Teenage Mutant Ninja Turtles (2012): Rise of the Turtles DVD Review
Teenage Mutant Ninja Turtles: Rise of the Turtles is a solid collection of the first six episodes of Nick’s fantastic new series.
The Teenage Mutant Ninja Turtles have become ubiquitous as of late. As a child in the 80s, I collected every toy, watched every TV episode and movie, and possessed a myriad of licensed products featuring the amphibious, anthropomorphic quartet. Creators Kevin Eastman and Peter Laird definitely hit the jackpot with this franchise, which I’m happy to see has returned to the forefront of pop culture as of late – beginning with 2007′s animated film and continuing into Nickelodeon’s fantastic new TV series.
Back when Nick’s Teenage Mutant Ninja Turtles series began airing in late 2012, I have to admit I had some reservations about it. Everything about it, from the stylized look of the Turtles, to the rap intro song, to Jason Biggs of American Pie fame being cast as Leonardo’s voice rubbed me the wrong way. But by the time I’d gotten through Teenage Mutant Ninja Turtles: Rise Of The Turtles‘ six episodes, the new series’ humor, action, and strong writing had completely won me over. Much to my surprise, this has quickly become one of my favorite incarnations of the Turtles, and the risky decisions that I mentioned earlier have become part of the show’s charm and unique identity. Even the new theme song has grown on me (I know every word of it).
It’s quite obvious that the creators of Nick’s Teenage Mutant Ninja Turtles have a fondness for the source material. The show features plenty of callbacks to the 1987 original series while simultaneously keeping things fresh for a modern audience. For newcomers this DVD is a great starting point, as it’s a full-on origin story taking viewers through the events of the Turtles’ and Master Splinter’s mutations, to the source of Hamato Yoshi and Oroku Saki’s rivalry, all the way through to their first slice of pizza and introduction to April O’Neil. There are some significant liberties taken with the canon, such as April being de-aged to around the Turtles’ 15 years old and being a scientist’s daughter as opposed to a news reporter, as well as Krang no longer being a singular villain, but rather a race of enemy aliens known as The Kraang.
The Turtles’ personalities are thankfully left intact; Leo is still the strong, stoic leader, Raph is the hot-tempered muscle, Mikey is the comic relief little brother and Donnie is the brains of the operation. While the blocky CGI animation style may be a turn-off to some, it definitely grows on you, and the use of other artistic elements such as matte-painted backgrounds, comic-style storyboard flashbacks as well as subtle anime quirks make for a well-rounded visual presentation.
Teenage Mutant Ninja Turtles: Rise Of The Turtles has thus far had a “monster of the week” format, where in each episode a random baddie is transformed into a monstrous form via the Kraang’s mutagen. This format has worked well to keep the series engaging, with the Turtles constantly in over their heads against unfamiliar enemies. All of the episodes on Rise Of The Turtles are compelling, featuring plenty of wisecracks and strong character interaction alongside well-choreographed and smoothly animated action sequences. Thankfully, the guys at Nick have come up with plenty of creative ways for the Turtles to use their weapons without being overly violent.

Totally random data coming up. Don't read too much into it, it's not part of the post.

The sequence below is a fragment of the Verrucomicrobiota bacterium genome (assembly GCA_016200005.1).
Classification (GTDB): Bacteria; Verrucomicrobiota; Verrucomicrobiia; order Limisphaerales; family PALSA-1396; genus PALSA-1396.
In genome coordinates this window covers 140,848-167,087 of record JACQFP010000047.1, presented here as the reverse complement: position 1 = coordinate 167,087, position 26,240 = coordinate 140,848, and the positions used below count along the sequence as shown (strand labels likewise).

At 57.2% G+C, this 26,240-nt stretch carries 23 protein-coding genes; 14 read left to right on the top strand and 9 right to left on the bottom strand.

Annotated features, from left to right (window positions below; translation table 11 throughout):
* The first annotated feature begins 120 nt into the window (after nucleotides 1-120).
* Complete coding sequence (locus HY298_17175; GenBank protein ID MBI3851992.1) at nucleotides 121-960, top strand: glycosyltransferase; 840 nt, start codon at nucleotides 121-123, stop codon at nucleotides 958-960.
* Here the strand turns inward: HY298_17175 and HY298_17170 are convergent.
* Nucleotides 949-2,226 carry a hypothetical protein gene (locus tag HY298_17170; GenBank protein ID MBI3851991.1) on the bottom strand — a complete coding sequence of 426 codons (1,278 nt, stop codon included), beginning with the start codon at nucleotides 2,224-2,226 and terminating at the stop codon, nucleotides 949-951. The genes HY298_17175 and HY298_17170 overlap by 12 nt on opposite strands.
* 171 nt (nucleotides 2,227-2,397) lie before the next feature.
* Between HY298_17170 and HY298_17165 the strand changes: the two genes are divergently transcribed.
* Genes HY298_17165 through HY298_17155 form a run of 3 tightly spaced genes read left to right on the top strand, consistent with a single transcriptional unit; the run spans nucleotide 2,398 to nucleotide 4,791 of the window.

Strangely, the packaging lists the show as being presented in Full Screen, when it’s actually shown in 1.78:1 animorphic widescreen. Overall, for a standard-definition release, Teenage Mutant Ninja Turtles: Rise Of The Turtles looks fantastic, with strong blacks, vibrant colors and only a few instances of color banding. The Dolby 5.1 Surround mix is solid, and all of the dialogue is well-recorded and always clear, even when the soundtrack and atmospheric noises come in heavy.
Teenage Mutant Ninja Turtles: Rise Of The Turtles only has a few extras on the disk, unfortunately. There are six “Making Of” Animatics, showing the episodes’ evolution from storyboard to rough draft to completed CGI, and a theme song karaoke video. That’s it. Pretty disappointing, as I would have loved to see the cast talk about their roles or maybe some behind-the-scenes footage, or at least a commentary. I guess that’s being saved for the eventual Blu Ray release of the full season.
The DVD comes in a clear case with an embossed sleeve. A collectible poster is inside, and on the inside of the cover is a character sleeve for Leonardo, including a biography. I’m assuming that there will be a different Turtle featured inside the case for each of Season One’s DVD releases.
Similar to Nick’s new Avatar series The Legend Of Korra (I’m currently watching the Book One: Air Blu Ray and will have a review up soon), Teenage Mutant Ninja Turtles is an excellent show that people of all ages can enjoy. There’s plenty of juvenile humor, but there’s also plenty of great character development, dialogue, and truly kick-ass action sequences. Every episode even has a strong moral to the story with some sage advice from the wise Master Splinter. Overall, this is an extremely entertaining series for old-school Turtles fans and newcomers alike, and Teenage Mutant Ninja Turtles: Rise Of The Turtles is a solid collection of the first six episodes.